By Dave Sebastian

Hong Kong's stock market, notorious for shutting down on typhoon days, is moving toward allowing trades in bad weather.

Hong Kong Exchanges & Clearing, the exchange operator, said on Thursday that it is taking feedback from the public until Jan. 26 on the proposal to let securities and derivatives trades continue as usual during severe weather conditions. Unlike other major exchanges, storms and heavy rains have closed down the Hong Kong market.

Since 2018, extreme weather conditions like typhoons and rainstorms have caused 11 instances of market-wide trading suspensions ranging from several hours to a full trading day, according to the operator. Four of those happened this year.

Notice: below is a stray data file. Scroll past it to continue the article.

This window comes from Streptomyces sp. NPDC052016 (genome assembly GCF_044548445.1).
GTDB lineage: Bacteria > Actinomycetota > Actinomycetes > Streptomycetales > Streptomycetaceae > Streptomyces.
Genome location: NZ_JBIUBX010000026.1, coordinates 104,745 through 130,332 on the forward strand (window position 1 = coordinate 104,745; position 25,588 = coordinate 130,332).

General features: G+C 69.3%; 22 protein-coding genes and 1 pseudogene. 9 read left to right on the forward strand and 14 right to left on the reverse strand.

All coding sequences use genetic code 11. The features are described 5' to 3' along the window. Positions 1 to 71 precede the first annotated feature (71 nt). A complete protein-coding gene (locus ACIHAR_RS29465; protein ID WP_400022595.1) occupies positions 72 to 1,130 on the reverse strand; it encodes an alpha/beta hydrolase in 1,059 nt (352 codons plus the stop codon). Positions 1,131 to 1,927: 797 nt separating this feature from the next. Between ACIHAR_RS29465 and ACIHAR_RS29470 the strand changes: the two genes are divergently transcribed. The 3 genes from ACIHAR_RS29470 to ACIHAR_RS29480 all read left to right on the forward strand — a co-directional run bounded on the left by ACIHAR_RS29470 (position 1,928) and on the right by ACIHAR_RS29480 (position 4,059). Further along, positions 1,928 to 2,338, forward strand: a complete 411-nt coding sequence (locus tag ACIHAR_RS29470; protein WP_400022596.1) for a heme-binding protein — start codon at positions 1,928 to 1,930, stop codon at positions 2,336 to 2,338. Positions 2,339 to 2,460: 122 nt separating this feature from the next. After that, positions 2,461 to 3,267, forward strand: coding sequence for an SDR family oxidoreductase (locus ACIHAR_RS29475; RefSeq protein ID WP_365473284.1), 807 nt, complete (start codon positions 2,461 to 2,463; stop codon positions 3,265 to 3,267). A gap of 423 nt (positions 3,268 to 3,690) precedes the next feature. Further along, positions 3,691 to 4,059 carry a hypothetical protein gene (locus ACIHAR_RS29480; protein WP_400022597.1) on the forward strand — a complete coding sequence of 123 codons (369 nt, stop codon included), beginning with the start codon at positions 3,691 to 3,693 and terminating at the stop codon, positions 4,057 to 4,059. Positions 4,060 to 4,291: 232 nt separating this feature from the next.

The plan comes as Hong Kong is trying to revamp its slumping trading volumes, with city officials having formed a task force aimed at improving stock-market liquidity.

The operator said it will consider testing sessions to prepare for severe-weather trading. The exchange's trading, clearing, settlement and market-data systems will be available through remote networks during stormy days, it added.

Under the proposal, the earliest the stormy-day trading can occur is July 2024, which is six months after the consultation's close.

Write to Dave Sebastian at

(END) Dow Jones Newswires

11-30-23 0636ET